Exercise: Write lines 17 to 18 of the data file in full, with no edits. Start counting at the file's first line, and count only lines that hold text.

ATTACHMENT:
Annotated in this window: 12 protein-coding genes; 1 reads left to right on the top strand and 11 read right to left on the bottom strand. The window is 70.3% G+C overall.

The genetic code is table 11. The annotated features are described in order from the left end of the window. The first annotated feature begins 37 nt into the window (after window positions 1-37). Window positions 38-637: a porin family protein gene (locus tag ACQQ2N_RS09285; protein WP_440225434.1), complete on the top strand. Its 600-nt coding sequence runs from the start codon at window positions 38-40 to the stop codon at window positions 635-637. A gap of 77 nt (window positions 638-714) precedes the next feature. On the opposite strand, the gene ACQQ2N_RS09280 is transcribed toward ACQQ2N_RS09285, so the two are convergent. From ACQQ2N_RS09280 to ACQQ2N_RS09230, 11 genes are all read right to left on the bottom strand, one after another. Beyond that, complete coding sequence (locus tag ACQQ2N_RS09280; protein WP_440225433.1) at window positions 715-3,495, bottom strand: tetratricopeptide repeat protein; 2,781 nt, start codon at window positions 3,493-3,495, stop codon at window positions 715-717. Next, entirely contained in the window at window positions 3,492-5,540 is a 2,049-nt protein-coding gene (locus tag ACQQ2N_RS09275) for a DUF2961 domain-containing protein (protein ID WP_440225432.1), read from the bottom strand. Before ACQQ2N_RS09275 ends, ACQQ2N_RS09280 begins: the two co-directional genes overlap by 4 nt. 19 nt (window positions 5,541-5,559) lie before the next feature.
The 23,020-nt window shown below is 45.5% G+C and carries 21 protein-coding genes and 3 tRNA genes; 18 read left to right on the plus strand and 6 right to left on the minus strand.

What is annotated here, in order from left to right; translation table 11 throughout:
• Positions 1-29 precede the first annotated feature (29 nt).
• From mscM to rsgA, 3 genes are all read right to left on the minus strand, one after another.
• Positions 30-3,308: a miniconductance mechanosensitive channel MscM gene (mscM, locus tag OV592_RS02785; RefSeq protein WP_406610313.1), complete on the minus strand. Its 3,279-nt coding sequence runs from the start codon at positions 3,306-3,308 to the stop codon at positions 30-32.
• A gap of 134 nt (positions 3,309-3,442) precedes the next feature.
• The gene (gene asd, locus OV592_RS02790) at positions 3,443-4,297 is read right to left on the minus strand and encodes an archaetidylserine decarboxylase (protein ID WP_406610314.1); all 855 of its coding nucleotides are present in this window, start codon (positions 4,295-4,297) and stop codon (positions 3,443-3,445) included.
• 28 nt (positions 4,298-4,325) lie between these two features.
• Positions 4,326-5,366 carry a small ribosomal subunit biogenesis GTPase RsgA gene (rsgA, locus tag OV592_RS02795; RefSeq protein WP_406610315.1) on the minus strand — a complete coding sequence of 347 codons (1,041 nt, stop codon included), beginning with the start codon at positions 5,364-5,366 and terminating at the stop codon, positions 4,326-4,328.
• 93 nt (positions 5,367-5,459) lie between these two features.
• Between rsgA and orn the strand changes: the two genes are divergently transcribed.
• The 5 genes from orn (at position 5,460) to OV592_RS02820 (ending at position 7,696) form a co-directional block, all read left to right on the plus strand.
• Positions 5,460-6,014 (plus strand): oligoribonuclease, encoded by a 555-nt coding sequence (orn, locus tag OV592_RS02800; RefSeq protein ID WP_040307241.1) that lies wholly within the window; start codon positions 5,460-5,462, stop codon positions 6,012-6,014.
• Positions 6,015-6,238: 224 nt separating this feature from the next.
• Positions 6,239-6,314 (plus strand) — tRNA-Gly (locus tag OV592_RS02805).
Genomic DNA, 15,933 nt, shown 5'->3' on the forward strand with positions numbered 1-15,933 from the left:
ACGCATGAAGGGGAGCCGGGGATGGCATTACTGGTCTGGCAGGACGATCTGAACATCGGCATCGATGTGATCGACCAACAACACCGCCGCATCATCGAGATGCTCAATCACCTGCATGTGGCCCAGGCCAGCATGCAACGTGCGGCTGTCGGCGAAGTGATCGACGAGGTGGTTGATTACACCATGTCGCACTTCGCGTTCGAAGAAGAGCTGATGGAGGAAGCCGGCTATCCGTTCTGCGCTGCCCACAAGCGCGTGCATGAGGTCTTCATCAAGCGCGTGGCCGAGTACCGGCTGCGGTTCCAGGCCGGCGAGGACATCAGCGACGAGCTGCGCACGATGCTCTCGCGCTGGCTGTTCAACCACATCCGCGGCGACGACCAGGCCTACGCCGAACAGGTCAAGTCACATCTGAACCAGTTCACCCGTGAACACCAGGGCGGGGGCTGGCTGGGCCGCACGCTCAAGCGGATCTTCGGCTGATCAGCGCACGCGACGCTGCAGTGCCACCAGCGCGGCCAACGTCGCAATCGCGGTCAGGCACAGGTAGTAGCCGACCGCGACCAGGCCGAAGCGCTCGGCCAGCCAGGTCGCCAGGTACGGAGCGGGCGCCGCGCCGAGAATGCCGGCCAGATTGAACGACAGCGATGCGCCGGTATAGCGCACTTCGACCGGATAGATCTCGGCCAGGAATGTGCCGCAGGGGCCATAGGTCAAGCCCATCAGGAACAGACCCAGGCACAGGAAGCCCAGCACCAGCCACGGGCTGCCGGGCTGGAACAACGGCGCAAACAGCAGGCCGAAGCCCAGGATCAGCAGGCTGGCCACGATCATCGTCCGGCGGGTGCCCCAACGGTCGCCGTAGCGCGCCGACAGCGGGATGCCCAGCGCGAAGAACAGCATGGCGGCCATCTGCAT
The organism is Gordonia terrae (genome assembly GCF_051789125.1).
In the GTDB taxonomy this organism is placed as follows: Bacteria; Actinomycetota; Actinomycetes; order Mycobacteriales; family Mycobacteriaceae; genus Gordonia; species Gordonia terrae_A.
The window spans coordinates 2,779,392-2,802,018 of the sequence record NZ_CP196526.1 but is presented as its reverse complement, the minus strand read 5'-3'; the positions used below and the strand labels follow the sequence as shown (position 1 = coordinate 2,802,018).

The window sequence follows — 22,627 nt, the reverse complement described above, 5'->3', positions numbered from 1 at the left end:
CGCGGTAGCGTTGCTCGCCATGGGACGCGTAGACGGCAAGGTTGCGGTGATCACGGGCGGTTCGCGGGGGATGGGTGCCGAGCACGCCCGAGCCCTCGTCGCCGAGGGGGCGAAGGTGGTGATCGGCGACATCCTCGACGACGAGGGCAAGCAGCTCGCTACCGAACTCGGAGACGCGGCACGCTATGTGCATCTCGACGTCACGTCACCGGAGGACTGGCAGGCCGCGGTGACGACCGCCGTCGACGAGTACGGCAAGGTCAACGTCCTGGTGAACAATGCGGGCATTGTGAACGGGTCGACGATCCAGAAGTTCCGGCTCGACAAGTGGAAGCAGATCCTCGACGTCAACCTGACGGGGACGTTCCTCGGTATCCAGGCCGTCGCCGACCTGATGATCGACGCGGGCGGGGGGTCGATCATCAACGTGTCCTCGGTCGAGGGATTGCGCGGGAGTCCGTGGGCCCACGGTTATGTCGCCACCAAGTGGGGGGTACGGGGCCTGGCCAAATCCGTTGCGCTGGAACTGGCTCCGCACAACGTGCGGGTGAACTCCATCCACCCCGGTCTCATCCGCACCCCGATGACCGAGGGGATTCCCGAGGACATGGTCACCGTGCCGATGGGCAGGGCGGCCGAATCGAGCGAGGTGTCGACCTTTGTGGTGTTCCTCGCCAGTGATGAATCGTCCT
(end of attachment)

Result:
• Positions 6,239-6,314 (plus strand) — tRNA-Gly (locus tag OV592_RS02805).
Genomic DNA, 15,933 nt, shown 5'->3' on the forward strand with positions numbered 1-15,933 from the left: